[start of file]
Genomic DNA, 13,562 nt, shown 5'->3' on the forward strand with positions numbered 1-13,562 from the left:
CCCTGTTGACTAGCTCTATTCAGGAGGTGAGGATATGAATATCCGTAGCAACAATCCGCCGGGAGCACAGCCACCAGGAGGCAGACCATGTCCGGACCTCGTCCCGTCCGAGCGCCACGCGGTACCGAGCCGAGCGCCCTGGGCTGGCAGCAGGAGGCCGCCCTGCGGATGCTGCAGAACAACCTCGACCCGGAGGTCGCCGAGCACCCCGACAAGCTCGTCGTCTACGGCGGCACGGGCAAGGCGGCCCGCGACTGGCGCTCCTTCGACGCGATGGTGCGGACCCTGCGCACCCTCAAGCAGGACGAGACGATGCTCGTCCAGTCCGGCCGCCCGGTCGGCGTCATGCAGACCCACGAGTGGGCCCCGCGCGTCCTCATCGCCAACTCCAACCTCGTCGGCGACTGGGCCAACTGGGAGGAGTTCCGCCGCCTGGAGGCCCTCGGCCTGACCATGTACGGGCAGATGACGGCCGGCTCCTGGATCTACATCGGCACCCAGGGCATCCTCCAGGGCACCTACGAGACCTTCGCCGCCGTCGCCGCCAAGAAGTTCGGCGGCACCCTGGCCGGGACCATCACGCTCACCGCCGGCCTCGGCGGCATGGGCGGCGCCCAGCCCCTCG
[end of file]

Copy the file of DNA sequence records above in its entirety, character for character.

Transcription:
Genomic DNA, 13,562 nt, shown 5'->3' on the forward strand with positions numbered 1-13,562 from the left:
CCCTGTTGACTAGCTCTATTCAGGAGGTGAGGATATGAATATCCGTAGCAACAATCCGCCGGGAGCACAGCCACCAGGAGGCAGACCATGTCCGGACCTCGTCCCGTCCGAGCGCCACGCGGTACCGAGCCGAGCGCCCTGGGCTGGCAGCAGGAGGCCGCCCTGCGGATGCTGCAGAACAACCTCGACCCGGAGGTCGCCGAGCACCCCGACAAGCTCGTCGTCTACGGCGGCACGGGCAAGGCGGCCCGCGACTGGCGCTCCTTCGACGCGATGGTGCGGACCCTGCGCACCCTCAAGCAGGACGAGACGATGCTCGTCCAGTCCGGCCGCCCGGTCGGCGTCATGCAGACCCACGAGTGGGCCCCGCGCGTCCTCATCGCCAACTCCAACCTCGTCGGCGACTGGGCCAACTGGGAGGAGTTCCGCCGCCTGGAGGCCCTCGGCCTGACCATGTACGGGCAGATGACGGCCGGCTCCTGGATCTACATCGGCACCCAGGGCATCCTCCAGGGCACCTACGAGACCTTCGCCGCCGTCGCCGCCAAGAAGTTCGGCGGCACCCTGGCCGGGACCATCACGCTCACCGCCGGCCTCGGCGGCATGGGCGGCGCCCAGCCCCTCG